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Smoke detectors needed in trailers

Carbon MonoxideA carbon monoxide detector along with a smoke detector can reduce the chance of a fatality in a fire by 50 per cent

Firefighters in the region are advising hunters to be careful, if they are spending the night in a camper. While the life-saving capabilities of smoke alarms are known, Dryden firefighter Reagan Breeze says it could also be costly if there's not a working detector in the trailer or RV.

"It is a requirement under the Ontario fire code to make sure that you have a working smoke alarm on all stories of your cottage, RV or camper. Failure to abide by this rule will actually cost the owner a $235 ticket or a fine of up to $50,000 for individuals, or $100,000 for any corporation," he said.

He also notes that it's recommended that trailers with a fuel based heating appliance have carbon monoxide detectors installed, noting an incident in southern Ontario.

"Last year in southern Ontario a few people passed away from carbon monoxide poisoning when they were hunting. This was from a faulty propane stove which basically caused the incident. What we're also asking people is before they use any of their heating appliances, that they have a trained professional inspect and test their appliances before they use them," he said.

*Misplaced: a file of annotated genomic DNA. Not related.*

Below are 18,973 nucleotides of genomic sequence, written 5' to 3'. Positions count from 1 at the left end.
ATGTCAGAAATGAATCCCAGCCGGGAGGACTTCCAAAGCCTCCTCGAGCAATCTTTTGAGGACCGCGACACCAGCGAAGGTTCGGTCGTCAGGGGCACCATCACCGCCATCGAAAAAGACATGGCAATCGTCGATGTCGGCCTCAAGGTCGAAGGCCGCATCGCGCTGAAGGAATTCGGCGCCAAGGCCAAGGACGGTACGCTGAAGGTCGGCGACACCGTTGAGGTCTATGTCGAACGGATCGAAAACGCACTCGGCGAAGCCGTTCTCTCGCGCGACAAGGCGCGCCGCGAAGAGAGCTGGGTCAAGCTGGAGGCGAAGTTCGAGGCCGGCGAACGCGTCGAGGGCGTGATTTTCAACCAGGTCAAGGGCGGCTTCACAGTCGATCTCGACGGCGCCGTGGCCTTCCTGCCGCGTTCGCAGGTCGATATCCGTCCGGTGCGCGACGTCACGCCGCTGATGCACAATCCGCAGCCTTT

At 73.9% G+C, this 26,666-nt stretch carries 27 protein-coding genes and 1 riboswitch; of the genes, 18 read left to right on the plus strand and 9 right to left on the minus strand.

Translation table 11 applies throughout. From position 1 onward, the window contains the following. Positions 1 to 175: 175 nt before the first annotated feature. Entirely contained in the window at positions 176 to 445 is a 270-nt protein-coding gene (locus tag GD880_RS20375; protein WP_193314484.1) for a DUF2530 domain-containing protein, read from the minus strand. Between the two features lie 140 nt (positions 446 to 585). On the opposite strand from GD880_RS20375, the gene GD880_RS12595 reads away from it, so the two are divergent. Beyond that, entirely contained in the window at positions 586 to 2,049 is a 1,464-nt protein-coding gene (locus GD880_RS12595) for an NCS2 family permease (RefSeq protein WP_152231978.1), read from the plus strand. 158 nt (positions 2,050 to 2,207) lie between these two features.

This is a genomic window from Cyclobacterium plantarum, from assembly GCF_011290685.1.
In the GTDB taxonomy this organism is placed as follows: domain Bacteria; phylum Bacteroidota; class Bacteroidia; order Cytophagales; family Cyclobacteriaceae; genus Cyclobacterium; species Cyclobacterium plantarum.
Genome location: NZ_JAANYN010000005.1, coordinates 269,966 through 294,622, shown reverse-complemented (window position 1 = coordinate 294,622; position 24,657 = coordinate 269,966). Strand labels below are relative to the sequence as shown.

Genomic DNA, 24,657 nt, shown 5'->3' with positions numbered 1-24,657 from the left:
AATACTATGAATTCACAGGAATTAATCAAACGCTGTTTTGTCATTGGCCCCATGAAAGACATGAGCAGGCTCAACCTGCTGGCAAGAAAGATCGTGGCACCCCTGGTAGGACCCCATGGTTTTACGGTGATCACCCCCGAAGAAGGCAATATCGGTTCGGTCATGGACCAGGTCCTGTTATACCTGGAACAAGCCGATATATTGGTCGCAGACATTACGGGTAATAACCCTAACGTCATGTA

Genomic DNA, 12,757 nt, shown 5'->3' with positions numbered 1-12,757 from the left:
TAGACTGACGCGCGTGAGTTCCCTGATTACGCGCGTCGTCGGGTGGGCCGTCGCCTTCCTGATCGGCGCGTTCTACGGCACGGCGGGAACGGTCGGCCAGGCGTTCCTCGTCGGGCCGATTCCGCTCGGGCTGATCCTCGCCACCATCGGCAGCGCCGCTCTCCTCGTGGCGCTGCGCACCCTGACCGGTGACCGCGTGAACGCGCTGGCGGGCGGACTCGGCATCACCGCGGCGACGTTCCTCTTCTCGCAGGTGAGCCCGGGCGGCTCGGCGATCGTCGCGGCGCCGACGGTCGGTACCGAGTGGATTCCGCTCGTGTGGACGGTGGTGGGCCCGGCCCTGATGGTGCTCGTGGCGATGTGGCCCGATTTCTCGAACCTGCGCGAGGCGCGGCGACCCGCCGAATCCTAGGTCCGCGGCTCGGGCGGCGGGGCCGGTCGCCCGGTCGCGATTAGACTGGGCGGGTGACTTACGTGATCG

While campers, trailers and cottages are a favourite place during the summer months, Breeze reminds people that they need to remember to check their alarms when they return after the winter.

"When they're going out to the cottage, if the smoke alarm is more than ten years they need to replace it with a new one. If it is under the ten year life span of a working smoke alarm we ask people to install a new battery, just to make sure it's working," he said.

He says having working smoke alarms, along with a carbon monoxide detector can greatly reduce the chance of a fatality in the event of a fire.

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